In May, the creators of the MP3 called time of death on their revolutionary file format. The Fraunhofer Institute in Germany announced that its licensing program for MP3-related patents—the first of which was issued in the United States on Nov. 26, 1996—had been terminated. Superior audio formats such as AAC had overtaken the once-mighty MP3.
While most of us first heard of MP3s in the late 1990s, when Napster ate up bandwidth on college campuses from coast to coast, the file format had been in the works since 1977 when Karlheinz Brandenburg began researching ways to compress audio and video files for easy transmission without loss of quality. In 1982, Brandenburg’s PhD advisor asked him for help after the rejection of a patent application related to transmitting music over digital phone lines. The patent examiner had declared such an idea “impossible.”
Making the MP3 a Reality
In 1988, the International Organization for Standardization (ISO) called for standardization in audio encoding, and as a result, the Moving Picture Experts Group, or MPEG, was formed. Brandenburg was a part of that group, which gave its name to its efforts. (MPEG Audio Layer III, for instance, became MP3 when the file extension .mp3 was adopted July 14, 1995.)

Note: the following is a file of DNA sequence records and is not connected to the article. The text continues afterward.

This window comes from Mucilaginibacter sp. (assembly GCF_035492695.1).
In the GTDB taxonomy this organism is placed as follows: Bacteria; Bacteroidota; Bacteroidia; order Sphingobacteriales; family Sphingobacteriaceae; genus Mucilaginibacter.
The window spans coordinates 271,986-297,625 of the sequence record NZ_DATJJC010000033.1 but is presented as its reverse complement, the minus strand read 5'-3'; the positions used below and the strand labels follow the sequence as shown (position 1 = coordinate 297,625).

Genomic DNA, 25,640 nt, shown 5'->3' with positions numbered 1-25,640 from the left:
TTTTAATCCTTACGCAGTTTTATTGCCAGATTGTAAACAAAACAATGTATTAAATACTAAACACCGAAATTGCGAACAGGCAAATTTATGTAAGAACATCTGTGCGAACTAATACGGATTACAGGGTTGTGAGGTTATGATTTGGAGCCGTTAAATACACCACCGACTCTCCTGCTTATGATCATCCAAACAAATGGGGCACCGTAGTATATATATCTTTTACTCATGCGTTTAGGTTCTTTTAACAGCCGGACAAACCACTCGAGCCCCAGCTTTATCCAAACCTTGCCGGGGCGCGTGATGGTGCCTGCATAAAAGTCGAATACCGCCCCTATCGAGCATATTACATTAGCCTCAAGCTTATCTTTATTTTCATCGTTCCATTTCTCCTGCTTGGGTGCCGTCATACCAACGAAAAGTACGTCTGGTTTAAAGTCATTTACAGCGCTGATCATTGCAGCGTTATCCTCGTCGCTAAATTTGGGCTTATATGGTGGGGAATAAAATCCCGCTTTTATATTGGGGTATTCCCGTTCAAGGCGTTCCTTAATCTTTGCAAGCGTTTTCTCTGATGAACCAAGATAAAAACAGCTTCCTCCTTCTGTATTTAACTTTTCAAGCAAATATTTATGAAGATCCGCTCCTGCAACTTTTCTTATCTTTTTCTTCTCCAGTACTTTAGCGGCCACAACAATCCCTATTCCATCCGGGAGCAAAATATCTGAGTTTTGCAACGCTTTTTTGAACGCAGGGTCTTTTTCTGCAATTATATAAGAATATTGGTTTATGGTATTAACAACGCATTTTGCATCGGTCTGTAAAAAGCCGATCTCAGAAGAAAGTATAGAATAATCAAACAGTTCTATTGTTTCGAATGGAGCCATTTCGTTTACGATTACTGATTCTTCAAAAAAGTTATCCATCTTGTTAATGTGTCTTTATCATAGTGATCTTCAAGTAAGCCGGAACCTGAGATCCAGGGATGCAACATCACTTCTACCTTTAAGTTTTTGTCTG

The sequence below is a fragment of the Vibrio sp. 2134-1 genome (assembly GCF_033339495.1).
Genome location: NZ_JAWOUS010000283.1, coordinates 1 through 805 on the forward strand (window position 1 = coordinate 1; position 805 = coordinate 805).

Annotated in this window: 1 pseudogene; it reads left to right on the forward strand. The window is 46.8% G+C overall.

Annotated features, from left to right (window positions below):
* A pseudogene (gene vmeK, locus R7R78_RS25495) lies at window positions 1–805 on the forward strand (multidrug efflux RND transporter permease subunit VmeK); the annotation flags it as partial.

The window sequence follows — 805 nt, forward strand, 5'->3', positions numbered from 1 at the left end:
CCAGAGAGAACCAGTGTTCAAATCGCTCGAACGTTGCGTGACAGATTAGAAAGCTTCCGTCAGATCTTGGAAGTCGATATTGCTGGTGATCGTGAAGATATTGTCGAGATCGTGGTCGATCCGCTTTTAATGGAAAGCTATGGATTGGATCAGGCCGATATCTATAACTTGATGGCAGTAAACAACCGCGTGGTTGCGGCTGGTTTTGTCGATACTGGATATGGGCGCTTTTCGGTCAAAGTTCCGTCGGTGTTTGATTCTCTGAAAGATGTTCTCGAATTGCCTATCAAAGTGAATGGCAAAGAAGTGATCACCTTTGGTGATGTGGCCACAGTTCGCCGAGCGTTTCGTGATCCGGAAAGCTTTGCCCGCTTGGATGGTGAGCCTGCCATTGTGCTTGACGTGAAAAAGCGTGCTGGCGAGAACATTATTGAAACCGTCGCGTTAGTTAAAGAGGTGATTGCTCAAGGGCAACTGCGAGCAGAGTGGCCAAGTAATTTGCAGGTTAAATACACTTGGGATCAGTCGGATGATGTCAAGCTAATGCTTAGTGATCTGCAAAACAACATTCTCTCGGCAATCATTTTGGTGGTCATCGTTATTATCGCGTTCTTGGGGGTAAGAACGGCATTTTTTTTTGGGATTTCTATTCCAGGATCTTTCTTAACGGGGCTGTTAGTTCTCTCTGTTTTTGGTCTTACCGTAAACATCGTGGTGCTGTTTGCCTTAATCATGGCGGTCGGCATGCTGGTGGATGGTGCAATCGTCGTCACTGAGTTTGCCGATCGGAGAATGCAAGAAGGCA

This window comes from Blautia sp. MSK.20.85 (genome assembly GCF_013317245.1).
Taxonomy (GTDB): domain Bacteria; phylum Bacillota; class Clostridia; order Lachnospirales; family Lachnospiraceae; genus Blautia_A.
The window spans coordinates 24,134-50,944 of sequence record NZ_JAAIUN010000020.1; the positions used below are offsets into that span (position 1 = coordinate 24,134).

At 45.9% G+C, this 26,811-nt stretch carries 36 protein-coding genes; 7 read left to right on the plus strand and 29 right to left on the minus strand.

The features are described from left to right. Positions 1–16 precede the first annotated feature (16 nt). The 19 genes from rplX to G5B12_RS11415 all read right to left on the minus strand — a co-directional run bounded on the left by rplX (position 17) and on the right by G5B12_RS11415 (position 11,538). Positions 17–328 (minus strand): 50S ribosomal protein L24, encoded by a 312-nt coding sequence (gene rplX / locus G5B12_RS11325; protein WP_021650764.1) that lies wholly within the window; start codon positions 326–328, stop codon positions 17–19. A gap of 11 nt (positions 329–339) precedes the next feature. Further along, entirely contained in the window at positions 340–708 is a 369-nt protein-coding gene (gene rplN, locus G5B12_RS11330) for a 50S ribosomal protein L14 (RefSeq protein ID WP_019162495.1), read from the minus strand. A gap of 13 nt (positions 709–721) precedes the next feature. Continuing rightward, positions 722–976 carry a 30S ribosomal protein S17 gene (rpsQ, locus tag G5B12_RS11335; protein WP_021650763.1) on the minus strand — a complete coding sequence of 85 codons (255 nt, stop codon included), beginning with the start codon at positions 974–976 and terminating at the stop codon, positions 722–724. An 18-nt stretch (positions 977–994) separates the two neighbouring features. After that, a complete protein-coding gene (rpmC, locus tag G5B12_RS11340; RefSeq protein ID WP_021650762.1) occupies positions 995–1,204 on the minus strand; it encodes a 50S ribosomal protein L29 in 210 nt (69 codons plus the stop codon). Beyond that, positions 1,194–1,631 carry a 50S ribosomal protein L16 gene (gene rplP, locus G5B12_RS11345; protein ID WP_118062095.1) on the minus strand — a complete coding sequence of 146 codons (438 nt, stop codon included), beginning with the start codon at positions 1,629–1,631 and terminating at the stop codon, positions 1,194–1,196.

#DYK: Tom\’s Diner by Suzanne Vega @suzyv played a key part in the development of the MP3
MPEG thought it had a winning effort with one version of MP3 until Brandenburg decided to try encoding “Tom’s Diner” by Suzanne Vega. As Brandenburg told NPR, Vega’s voice was “destroyed” by the compression. Development continued until the MP3 file format could do Vega’s voice justice.
The MP3 was perfected by 1992 but didn’t catch on until the MP3 player Winamp made its debut in 1997. The music industry was forever changed, proving the patent examiner wrong.
Tech Time Warp is a weekly feature that looks back at interesting moments and milestones in tech history.
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